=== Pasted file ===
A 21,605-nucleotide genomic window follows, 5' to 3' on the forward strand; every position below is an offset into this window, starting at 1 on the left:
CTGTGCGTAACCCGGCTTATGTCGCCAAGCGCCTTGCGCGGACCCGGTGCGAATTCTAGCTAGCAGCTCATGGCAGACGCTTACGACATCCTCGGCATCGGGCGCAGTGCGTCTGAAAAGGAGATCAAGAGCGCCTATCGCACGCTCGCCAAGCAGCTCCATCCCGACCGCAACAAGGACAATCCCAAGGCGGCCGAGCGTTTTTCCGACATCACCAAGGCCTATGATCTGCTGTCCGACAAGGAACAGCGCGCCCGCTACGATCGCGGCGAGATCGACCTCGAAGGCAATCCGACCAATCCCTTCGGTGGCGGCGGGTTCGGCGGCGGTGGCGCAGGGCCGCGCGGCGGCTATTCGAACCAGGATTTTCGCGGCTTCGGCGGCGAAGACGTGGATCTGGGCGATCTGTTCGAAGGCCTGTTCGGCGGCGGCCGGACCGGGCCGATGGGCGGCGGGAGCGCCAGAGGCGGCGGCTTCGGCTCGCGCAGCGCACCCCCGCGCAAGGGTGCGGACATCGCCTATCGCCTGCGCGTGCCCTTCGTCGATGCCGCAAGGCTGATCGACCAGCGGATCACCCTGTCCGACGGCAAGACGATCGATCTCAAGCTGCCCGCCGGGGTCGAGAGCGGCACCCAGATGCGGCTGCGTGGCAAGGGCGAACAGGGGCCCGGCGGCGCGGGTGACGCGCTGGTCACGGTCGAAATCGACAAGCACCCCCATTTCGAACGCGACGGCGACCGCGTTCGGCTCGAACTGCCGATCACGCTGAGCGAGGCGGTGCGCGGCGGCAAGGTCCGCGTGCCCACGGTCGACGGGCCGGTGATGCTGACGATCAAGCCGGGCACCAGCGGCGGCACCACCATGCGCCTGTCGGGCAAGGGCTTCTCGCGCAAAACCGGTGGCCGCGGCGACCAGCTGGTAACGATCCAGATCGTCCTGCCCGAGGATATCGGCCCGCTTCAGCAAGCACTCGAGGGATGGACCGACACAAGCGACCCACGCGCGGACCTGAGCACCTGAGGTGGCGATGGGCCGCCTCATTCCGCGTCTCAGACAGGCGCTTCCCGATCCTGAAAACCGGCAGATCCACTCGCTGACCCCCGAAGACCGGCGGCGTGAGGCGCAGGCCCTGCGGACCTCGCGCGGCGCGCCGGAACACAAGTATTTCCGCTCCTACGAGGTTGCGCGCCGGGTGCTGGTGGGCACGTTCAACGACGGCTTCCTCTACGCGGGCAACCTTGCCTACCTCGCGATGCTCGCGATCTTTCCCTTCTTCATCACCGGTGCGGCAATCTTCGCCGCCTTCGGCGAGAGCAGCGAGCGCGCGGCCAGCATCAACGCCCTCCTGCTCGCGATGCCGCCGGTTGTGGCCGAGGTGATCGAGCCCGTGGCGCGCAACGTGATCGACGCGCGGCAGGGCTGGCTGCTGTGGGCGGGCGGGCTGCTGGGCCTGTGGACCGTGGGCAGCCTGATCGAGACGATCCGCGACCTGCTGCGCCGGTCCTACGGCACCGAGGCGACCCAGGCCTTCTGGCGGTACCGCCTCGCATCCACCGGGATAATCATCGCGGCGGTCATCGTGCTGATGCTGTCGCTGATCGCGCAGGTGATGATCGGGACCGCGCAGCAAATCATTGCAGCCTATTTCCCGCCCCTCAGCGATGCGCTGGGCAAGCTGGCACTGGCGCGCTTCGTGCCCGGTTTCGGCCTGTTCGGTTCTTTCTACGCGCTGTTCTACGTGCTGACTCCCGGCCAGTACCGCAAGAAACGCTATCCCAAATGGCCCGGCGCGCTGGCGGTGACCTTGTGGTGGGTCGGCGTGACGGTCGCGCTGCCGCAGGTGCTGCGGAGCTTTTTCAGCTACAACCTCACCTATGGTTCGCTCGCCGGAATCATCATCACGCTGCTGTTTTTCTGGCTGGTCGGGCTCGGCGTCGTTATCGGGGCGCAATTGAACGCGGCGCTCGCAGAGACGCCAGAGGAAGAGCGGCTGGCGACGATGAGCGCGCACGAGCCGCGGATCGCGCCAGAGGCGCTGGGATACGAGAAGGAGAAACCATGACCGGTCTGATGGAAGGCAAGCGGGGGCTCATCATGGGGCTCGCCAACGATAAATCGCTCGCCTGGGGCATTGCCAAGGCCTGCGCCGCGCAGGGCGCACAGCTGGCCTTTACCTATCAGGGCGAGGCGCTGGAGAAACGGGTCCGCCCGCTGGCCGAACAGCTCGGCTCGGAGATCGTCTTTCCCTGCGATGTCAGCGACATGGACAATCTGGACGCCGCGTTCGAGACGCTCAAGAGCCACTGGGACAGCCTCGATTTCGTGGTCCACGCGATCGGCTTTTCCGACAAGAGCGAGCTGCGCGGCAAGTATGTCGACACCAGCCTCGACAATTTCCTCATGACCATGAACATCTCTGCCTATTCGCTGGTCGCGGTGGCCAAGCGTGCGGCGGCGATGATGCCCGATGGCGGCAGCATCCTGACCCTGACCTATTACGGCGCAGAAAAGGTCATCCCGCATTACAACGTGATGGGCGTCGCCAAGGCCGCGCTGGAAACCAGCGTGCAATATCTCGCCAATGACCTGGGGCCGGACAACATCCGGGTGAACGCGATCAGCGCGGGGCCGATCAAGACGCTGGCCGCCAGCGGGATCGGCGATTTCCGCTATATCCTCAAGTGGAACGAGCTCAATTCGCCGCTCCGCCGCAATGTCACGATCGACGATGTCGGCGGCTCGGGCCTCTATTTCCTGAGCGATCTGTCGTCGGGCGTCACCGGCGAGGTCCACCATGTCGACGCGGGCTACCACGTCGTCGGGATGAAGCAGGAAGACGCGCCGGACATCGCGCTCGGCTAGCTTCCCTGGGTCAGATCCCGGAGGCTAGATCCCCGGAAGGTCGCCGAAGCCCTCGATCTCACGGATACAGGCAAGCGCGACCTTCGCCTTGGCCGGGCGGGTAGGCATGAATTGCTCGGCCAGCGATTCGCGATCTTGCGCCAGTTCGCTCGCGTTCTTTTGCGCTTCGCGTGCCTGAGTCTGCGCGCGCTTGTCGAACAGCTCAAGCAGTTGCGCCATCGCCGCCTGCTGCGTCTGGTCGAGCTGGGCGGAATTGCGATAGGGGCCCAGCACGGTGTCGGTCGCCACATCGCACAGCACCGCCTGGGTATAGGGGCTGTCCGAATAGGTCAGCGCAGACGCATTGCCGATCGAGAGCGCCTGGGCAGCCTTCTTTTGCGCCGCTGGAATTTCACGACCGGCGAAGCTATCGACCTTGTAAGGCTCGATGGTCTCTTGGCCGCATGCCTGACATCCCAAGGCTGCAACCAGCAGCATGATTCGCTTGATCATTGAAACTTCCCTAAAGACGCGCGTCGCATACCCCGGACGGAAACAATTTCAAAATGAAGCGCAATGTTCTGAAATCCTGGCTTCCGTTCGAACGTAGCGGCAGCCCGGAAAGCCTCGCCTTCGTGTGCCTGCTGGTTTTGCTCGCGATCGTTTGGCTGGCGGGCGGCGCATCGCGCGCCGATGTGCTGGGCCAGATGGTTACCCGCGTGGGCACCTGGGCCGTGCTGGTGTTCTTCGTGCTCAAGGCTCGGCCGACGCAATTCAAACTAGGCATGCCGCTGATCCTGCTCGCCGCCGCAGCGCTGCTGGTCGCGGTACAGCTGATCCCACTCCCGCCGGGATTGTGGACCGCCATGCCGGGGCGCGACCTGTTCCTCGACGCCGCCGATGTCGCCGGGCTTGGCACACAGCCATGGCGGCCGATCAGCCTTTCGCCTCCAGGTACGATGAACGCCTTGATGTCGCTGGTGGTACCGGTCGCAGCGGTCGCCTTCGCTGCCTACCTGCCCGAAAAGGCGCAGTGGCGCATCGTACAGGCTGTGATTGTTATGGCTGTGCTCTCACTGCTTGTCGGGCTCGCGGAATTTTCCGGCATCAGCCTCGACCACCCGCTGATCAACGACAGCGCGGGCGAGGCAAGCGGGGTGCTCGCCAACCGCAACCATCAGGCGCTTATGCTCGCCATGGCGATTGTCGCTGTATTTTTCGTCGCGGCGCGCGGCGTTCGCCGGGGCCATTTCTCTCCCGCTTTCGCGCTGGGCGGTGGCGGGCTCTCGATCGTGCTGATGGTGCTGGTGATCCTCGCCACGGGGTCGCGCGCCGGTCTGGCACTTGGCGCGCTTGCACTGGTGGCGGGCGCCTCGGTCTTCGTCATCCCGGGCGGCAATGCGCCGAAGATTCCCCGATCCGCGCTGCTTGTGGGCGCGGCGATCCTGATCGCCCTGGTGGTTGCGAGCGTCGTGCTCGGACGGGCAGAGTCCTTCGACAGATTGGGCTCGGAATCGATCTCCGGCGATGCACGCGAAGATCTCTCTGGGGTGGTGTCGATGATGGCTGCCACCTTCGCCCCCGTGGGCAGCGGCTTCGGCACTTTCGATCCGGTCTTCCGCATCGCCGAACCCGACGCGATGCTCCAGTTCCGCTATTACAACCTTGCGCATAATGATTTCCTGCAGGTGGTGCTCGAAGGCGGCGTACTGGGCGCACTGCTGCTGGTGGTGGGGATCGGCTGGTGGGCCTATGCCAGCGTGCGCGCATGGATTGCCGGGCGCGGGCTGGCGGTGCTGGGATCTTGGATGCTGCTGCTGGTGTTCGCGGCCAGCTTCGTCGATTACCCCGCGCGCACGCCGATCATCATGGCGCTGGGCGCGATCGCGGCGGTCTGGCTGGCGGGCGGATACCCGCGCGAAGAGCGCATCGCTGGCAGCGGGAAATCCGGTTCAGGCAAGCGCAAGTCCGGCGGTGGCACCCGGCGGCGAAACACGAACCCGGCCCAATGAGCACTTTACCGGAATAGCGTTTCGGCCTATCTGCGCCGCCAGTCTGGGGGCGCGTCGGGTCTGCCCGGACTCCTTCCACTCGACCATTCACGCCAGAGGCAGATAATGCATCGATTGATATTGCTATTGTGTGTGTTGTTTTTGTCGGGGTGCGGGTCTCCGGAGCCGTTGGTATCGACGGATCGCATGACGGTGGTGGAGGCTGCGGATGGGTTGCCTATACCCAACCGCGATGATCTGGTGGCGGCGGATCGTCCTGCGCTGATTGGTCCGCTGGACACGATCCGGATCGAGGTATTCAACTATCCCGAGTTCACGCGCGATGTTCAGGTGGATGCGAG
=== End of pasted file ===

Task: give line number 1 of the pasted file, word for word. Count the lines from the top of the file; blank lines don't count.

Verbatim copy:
A 21,605-nucleotide genomic window follows, 5' to 3' on the forward strand; every position below is an offset into this window, starting at 1 on the left: